Join a writer’s group that suits your needs. If you can’t find one, start one. Everyone you know is probably fascinated that you’re a writer, but they certainly don’t want to hear about it.
If you don’t believe me, just try telling a non-writer friend how an editor just sent you a form rejection. Try railing that the least he could’ve done was have written a little personal note, such as: I don’t like it because it stinks.
Your friend’s eyes will glaze over before you finish the sentence. But writers, now, they’ll commiserate with you and tell you the editor sucks and doesn’t know what she’s talking about and wouldn’t know a good story if it hit her upside the head.
Mostly though, these writers will give you the courage to submit again and again. And believe me, nobody can help you celebrate a sale better than writer friends.
After you’ve settled on a good group, make sure you realize that you are not the only one there who needs help and compassion. Give as well as you take. But if someone does trash your work, don’t forget: Nobody can make you feel inferior without your permission.
Oh, and here are some don’ts for critique groups: Don’t mess with their voice. Don’t mess with their style. Don’t be mean. The Golden Rule applies here just as it does in the rest of your life.
If you can only afford one conference, then pick the best one for your needs. If you can’t afford any, get on the Internet and find some workshops, writer’s list serves and the like. You can be chatting or emailing all over the world with those who have been there.
CAUTION: Don’t become so addicted to the Internet that you forget to write. Set a time limit and get off. For the same reason, don’t become a conference junky and go to so many you never get to write. Discipline is all important.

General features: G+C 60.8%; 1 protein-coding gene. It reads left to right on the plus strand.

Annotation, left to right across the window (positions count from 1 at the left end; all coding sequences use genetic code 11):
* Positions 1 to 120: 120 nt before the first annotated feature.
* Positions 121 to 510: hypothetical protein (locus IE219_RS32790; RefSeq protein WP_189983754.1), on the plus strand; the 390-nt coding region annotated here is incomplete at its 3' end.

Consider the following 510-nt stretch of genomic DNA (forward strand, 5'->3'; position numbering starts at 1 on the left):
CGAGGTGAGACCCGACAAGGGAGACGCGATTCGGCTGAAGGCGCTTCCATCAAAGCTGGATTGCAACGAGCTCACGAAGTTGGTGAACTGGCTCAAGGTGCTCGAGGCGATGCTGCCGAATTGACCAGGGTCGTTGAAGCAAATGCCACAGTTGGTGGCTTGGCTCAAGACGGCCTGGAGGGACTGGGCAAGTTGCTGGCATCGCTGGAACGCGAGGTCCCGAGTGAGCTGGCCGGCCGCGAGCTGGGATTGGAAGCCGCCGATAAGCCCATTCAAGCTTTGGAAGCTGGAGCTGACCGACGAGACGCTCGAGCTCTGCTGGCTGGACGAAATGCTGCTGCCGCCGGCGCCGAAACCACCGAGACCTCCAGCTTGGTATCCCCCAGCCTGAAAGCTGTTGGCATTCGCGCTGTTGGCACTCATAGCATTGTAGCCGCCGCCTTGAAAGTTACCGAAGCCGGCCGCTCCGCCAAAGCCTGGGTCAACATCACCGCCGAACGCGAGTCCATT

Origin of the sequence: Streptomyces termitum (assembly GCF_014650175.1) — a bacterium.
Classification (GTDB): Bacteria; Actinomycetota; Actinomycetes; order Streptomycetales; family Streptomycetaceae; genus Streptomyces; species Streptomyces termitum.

And on that note, having stated the most important thing in my last sentence, see you next week.

About veldabrotherton

For thirty years I've been a writer. Publication of my work began in 1994 . I'm pleased to have recently settled with Oghma Creative Media as my publisher. My brand is SexyDarkGritty and that applies to my western historical romances, mysteries, women's fiction and horror novels. I recently signed a contract to write westerns again, and what fun it's been working on the first one. If I weren't writing my life wouldn't be so exciting.
This entry was posted in book reviews, Internet, literature, Velda Brotherton, writing. Bookmark the permalink.


  1. Becky says:

    Velda, I need to listen to you more. You not only give great advice you follow it so people like me knows that it works. Now you just have to develope a way to kick me in the butt to get me moving!!! Love ya' Becky

  2. Claire says:

    Great advice, Velda. I'm glad you mentioned the cat and dust buster combo because I was about to do some cleaning. You know my writing hat is on backward when I'd rather clean than write! But, now I know I can't hold my cat and vacuum so I guess I'll get back to writing. After I read these six other blogs. . . addicted to the Internet? Never going to happen.

  3. 王雅筑 says:


  4. Rose Mary says:

    This comment has been removed by the author.

  5. Rose Mary says:

    Hi Velda, thank you for the great advice!